CONTROL OF NUCLEAR STRATEGY
IT is hardly too much to say that the future not only of NATO but of the Atlantic Community as a whole depends today on the ability of Western statesmanship to find a politically acceptable and militarily sensible solution to the problem of how to give all the NATO allies a share in a common responsibility for defense of the West in the nuclear age. This is not merely a question of satisfying the amour propre of General de Gaulle; nor of whether or not a future government in Bonn will remain satisfied with the present limited status of Germany in the nuclear field-a question on which some divergence of views in Washington and London is relevant but not critical. It is a problem simple in conception but infinitely complex in definition, which has been stated succinctly by M. Jean Monnet. ". . . the United States," he said in New York on January 23, "must realize that the claims of Europe to share common responsibility and authority for decision on defense, including nuclear weapons, is natural, since any decision involves the very existence of the European peoples. On the other hand .. . Europeans must understand that the nuclear terror is indivisible and that they too must shoulder an adequate share of the common defense."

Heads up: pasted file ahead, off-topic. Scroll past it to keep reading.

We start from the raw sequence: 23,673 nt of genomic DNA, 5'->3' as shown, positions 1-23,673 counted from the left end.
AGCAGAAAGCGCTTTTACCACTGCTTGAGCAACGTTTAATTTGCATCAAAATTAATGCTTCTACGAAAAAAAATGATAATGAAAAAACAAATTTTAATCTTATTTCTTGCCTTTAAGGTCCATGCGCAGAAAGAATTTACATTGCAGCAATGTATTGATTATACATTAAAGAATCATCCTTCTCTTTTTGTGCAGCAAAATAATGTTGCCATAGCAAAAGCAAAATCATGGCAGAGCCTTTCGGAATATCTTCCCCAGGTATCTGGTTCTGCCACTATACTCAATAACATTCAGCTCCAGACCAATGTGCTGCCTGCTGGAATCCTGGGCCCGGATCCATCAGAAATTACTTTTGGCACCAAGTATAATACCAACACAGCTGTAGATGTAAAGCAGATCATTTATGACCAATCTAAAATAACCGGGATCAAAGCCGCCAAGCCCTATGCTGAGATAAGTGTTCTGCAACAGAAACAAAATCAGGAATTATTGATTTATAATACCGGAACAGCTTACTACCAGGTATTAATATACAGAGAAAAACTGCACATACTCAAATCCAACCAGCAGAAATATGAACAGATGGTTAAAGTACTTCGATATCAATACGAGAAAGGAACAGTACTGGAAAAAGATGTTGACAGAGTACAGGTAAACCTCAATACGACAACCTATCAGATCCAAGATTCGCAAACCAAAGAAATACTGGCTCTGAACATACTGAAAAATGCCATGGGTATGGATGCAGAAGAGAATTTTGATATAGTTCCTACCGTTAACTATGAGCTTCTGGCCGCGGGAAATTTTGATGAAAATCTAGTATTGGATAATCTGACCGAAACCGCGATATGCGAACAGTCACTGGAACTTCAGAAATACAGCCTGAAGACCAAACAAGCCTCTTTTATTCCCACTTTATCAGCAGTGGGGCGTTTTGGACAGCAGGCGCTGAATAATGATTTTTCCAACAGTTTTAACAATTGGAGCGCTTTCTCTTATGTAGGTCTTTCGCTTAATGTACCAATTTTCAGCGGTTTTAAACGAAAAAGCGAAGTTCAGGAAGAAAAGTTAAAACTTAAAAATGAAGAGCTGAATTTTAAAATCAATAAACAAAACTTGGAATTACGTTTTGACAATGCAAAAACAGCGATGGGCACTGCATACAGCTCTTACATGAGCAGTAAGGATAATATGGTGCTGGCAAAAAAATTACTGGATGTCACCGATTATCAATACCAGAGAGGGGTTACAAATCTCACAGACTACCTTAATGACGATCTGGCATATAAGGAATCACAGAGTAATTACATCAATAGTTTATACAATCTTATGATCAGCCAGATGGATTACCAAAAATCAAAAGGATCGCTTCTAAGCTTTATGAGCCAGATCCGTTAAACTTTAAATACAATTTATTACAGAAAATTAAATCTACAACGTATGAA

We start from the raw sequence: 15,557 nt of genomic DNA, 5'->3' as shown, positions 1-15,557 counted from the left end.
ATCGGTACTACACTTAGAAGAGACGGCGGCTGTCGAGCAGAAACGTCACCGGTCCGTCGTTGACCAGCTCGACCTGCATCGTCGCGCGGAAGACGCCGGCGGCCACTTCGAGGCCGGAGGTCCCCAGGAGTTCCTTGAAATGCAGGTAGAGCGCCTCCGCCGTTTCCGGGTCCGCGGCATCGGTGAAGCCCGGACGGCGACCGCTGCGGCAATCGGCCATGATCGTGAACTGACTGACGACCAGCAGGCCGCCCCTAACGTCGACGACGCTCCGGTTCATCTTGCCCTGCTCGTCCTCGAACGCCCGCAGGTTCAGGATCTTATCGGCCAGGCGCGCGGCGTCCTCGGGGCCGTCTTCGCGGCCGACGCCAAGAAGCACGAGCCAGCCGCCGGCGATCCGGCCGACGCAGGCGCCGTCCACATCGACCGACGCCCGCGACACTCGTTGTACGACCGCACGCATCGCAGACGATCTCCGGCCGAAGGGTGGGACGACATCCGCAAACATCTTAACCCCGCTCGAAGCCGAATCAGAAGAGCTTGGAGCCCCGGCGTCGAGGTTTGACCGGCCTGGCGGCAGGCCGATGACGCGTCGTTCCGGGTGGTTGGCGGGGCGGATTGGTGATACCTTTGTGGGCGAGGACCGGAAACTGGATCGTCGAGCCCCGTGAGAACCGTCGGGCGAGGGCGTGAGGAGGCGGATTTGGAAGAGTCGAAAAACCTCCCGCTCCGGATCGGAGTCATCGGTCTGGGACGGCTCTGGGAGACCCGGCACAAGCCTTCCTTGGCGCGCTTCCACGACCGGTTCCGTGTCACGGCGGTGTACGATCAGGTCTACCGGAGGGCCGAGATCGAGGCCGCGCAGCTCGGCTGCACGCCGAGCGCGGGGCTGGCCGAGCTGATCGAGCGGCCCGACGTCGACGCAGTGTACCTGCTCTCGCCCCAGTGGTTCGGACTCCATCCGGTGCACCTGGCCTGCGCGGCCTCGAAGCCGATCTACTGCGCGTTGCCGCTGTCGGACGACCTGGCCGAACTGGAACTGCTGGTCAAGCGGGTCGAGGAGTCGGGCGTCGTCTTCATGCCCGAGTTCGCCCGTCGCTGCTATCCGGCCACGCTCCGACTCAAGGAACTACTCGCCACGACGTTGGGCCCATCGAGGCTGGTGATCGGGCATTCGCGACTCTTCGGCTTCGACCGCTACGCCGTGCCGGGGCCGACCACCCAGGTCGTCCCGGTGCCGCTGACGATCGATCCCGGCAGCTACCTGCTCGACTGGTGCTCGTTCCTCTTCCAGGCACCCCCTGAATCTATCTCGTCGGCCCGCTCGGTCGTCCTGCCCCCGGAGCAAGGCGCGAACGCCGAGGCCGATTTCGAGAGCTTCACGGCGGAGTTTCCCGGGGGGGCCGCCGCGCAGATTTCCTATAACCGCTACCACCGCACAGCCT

Note this great European's repeated use of the word "common." He does not say that since our national survival is at stake none but our own governments can assume responsibility for our own national defense. On the contrary, he knows that is impossible-knows that today the only defense policy that makes any sense whatever is an Atlantic defense policy. And he goes on to say that "Europe and America must both acknowledge that neither of us is defending a particular country, that we are all defending our common civilization."
"Common responsibility and authority for decision on defense, including nuclear weapons"-that is the problem of control. But, of course, in those words it is oversimplified. One of
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